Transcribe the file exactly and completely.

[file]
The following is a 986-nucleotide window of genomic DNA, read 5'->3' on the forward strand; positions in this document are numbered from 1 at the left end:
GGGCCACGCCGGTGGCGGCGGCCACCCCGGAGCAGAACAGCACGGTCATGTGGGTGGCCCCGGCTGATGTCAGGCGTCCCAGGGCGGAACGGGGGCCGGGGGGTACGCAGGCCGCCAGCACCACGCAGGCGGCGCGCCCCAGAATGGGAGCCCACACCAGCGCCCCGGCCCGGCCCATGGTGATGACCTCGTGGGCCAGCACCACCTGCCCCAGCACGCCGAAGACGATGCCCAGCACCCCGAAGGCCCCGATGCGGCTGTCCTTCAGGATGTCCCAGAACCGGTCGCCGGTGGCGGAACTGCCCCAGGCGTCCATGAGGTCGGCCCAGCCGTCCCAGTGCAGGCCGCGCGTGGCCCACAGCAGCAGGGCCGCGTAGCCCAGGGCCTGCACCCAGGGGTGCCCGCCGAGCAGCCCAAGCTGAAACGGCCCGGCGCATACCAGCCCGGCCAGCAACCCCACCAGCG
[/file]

The following is a 986-nucleotide window of genomic DNA, read 5'->3' on the forward strand; positions in this document are numbered from 1 at the left end:
GGGCCACGCCGGTGGCGGCGGCCACCCCGGAGCAGAACAGCACGGTCATGTGGGTGGCCCCGGCTGATGTCAGGCGTCCCAGGGCGGAACGGGGGCCGGGGGGTACGCAGGCCGCCAGCACCACGCAGGCGGCGCGCCCCAGAATGGGAGCCCACACCAGCGCCCCGGCCCGGCCCATGGTGATGACCTCGTGGGCCAGCACCACCTGCCCCAGCACGCCGAAGACGATGCCCAGCACCCCGAAGGCCCCGATGCGGCTGTCCTTCAGGATGTCCCAGAACCGGTCGCCGGTGGCGGAACTGCCCCAGGCGTCCATGAGGTCGGCCCAGCCGTCCCAGTGCAGGCCGCGCGTGGCCCACAGCAGCAGGGCCGCGTAGCCCAGGGCCTGCACCCAGGGGTGCCCGCCGAGCAGCCCAAGCTGAAACGGCCCGGCGCATACCAGCCCGGCCAGCAACCCCACCAGCG